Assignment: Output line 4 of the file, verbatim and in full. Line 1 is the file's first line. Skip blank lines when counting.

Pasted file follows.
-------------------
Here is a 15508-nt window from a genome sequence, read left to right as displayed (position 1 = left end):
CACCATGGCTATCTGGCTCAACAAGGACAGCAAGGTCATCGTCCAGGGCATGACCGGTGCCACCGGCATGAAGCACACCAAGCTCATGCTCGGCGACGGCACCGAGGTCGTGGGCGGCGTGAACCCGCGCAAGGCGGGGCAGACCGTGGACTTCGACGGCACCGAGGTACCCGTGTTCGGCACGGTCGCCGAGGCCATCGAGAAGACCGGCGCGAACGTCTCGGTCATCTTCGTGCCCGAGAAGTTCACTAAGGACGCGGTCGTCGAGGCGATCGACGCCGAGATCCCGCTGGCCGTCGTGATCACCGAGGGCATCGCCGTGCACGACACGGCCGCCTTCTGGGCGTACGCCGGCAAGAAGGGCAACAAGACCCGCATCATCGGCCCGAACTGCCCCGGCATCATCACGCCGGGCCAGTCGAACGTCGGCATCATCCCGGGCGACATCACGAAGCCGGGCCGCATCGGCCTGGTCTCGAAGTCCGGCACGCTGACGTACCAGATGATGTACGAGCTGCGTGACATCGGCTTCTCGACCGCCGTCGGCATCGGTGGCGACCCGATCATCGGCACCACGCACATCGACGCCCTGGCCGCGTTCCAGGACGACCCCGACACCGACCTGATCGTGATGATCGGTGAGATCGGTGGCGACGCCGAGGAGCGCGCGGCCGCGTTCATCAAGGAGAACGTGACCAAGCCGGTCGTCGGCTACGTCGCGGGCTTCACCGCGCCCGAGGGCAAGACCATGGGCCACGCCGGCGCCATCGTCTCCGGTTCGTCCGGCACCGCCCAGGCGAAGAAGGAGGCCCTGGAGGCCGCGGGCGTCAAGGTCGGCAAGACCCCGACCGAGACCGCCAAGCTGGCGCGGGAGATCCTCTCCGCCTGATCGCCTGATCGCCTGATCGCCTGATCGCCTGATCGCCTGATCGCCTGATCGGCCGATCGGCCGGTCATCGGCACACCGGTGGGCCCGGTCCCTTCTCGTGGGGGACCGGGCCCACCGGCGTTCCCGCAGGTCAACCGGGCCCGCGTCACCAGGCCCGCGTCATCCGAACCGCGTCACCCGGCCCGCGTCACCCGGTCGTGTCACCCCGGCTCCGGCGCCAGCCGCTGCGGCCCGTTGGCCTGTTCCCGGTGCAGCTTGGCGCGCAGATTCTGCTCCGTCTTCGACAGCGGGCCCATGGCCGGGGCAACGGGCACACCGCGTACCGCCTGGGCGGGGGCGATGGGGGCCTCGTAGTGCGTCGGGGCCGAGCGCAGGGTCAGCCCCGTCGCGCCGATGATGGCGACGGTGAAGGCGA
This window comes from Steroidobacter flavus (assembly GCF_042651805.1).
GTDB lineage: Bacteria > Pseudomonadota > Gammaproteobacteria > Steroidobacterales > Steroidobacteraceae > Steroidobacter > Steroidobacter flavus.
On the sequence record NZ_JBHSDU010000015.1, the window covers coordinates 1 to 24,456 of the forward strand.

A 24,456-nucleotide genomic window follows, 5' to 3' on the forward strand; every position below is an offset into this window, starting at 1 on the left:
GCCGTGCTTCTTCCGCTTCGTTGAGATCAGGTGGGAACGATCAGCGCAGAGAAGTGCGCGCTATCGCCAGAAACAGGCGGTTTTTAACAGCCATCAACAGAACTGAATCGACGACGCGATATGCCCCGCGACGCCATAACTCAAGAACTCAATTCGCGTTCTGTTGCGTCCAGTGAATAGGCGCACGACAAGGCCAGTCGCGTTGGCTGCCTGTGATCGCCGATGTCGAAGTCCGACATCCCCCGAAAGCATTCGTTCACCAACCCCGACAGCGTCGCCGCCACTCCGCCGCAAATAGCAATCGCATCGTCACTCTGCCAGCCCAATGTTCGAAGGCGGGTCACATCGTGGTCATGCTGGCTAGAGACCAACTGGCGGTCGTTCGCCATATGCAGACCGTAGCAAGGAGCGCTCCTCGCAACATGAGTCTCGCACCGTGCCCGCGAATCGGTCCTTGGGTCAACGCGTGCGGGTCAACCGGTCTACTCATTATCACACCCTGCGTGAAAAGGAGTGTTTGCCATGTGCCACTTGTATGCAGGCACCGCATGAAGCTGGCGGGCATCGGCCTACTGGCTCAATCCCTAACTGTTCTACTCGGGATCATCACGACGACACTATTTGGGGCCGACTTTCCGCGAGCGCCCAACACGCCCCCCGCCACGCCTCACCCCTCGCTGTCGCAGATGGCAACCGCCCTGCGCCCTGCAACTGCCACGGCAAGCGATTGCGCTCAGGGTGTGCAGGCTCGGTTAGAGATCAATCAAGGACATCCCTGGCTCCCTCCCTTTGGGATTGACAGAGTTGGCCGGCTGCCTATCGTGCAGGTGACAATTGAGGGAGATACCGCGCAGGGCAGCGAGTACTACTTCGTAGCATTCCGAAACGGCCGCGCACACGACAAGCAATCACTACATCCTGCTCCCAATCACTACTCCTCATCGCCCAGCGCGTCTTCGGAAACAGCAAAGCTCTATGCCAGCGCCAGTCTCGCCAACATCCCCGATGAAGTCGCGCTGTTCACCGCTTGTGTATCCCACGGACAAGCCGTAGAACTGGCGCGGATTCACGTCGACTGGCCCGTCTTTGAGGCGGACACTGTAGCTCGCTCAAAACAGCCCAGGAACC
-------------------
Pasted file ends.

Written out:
GTDB lineage: Bacteria > Pseudomonadota > Gammaproteobacteria > Steroidobacterales > Steroidobacteraceae > Steroidobacter > Steroidobacter flavus.